Local government in Texas could become a lot less transparent after a recent ruling from the Texas Court of Criminal Appeals striking down parts of the Texas Open Meetings Act.
TOMA is a set of laws requiring open and transparent deliberations by local government bodies. In 2016, a grand jury indicted then-Montgomery County Judge Craig Doyal, two county commissioners, and a political consultant for allegedly “knowingly [conspiring] to circumvent [TOMA] by meeting in numbers less than a quorum for the purpose of secret deliberations.”
The charges stemmed from an email chain between Doyal and the commissioners which contained secret deliberations regarding a road bond proposal. Doyal was initially acquitted by a district judge, before charges were reinstated by the Ninth Court of Appeals.
The case was then appealed to the highest criminal court in Texas, the Court of Criminal Appeals, which has ruled 7-2 that the statute in question was “unconstitutionally vague”, letting Doyal off scot-free and striking a blow to transparency across the state at the same time.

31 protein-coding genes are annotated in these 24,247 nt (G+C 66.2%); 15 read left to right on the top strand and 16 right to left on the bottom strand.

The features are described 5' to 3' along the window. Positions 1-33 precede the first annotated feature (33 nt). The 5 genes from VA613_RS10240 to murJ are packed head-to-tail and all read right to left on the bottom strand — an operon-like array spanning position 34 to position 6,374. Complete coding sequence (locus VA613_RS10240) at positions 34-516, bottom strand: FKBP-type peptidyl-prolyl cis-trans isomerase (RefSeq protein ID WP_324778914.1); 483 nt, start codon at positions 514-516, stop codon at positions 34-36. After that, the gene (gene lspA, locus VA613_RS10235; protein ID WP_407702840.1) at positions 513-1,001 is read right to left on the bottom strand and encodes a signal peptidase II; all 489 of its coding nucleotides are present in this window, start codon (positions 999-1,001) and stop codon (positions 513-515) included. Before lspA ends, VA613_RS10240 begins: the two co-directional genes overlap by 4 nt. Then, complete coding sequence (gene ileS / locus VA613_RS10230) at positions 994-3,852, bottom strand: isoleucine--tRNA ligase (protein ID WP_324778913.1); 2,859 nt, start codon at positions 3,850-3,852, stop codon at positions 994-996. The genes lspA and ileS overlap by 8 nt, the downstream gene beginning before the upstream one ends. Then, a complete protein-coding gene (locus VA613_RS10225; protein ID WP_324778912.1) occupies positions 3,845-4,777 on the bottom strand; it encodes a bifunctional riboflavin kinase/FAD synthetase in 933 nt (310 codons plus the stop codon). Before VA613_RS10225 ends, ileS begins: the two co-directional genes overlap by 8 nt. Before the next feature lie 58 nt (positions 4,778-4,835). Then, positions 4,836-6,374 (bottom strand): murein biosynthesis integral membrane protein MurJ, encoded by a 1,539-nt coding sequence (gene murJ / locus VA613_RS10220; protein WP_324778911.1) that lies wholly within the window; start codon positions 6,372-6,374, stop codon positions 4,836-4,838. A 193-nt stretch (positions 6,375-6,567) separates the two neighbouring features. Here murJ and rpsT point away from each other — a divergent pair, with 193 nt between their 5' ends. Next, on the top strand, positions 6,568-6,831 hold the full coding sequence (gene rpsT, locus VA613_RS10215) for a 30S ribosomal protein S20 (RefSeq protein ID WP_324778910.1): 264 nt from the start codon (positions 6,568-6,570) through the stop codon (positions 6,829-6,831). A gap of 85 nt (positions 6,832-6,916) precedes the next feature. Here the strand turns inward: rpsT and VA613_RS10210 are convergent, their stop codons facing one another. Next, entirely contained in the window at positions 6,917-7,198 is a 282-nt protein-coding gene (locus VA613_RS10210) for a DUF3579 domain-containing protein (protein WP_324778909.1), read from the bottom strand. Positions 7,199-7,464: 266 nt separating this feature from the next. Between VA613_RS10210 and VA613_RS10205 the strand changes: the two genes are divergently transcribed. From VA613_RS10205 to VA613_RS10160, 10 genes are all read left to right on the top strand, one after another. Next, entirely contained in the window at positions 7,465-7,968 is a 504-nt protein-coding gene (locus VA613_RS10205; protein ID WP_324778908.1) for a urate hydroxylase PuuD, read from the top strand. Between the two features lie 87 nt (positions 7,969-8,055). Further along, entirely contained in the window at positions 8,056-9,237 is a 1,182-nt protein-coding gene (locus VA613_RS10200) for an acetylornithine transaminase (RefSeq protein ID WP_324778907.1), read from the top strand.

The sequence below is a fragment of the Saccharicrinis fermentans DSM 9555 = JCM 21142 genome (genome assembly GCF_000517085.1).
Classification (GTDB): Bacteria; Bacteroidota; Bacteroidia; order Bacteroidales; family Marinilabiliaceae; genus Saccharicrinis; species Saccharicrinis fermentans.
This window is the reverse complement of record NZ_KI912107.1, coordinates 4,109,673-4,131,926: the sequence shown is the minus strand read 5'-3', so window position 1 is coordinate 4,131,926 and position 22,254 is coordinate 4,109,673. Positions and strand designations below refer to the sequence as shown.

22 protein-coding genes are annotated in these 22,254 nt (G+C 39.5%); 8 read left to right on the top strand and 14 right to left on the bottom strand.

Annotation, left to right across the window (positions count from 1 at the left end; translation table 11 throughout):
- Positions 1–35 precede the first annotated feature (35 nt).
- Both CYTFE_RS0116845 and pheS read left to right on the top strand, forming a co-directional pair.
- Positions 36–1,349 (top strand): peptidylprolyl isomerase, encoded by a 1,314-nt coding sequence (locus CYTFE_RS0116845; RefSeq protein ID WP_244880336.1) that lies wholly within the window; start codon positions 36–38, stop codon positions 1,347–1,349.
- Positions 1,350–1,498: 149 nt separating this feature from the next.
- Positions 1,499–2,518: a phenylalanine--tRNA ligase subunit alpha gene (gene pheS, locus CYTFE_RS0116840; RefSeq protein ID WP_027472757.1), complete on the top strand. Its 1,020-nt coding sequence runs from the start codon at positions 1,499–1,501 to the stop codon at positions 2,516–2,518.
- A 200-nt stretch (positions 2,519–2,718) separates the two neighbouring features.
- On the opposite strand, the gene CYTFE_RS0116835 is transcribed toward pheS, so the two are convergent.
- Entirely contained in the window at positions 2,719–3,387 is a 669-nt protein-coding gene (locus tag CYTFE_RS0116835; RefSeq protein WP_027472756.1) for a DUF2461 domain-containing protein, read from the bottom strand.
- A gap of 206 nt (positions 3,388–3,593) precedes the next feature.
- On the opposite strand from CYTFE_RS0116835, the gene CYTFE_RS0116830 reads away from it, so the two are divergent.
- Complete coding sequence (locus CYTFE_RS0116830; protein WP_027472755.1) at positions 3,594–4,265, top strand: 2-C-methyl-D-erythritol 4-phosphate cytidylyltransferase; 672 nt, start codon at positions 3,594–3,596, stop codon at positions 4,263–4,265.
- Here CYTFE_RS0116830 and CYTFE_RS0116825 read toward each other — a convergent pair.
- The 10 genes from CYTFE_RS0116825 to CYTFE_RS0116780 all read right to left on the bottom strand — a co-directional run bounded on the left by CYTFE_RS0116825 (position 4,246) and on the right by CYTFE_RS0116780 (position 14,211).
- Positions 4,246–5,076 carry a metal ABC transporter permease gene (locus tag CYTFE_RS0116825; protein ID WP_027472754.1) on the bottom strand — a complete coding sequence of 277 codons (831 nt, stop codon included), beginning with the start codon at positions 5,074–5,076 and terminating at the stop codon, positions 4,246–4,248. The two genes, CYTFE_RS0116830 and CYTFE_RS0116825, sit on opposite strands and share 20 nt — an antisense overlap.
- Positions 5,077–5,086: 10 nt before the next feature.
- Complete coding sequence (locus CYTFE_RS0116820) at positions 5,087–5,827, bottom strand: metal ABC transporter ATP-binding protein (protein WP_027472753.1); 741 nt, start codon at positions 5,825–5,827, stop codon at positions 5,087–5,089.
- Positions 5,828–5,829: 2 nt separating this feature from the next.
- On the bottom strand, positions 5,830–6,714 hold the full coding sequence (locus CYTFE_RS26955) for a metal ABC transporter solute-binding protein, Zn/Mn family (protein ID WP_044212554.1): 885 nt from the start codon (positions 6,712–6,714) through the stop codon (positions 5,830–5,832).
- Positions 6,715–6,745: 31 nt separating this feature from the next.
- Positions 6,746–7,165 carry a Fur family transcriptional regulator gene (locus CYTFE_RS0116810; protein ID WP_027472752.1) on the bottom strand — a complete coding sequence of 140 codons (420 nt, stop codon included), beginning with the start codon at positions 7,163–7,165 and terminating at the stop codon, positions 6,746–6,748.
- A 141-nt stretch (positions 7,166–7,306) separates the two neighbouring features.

The court ruled that the terms “quorum,” “secret,” “meeting,” “deliberation,” and “circumvent” were not clearly defined. The ruling stated that it was unclear what constitutes “circumventing” a law, meaning that a walking quorum, where members of a body meet secretly in smaller groups, may not be illegal.
While voters tossed Doyal from office in 2018, his victory in this court case may be his biggest accomplishment. As county judge, he fostered an environment of secrecy and suspicion in county government. Now, by having TOMA struck down, he has opened up the entire state to a lack of transparency and made open government more difficult.
The CCA is the highest court in Texas for criminal matters, so Doyal’s case should be settled. Action by the legislature would be required now in order to clarify the statute and salvage TOMA.
“Yet another perfectly good statute falls today,” said Judge Kevin Yeary, writing in dissent.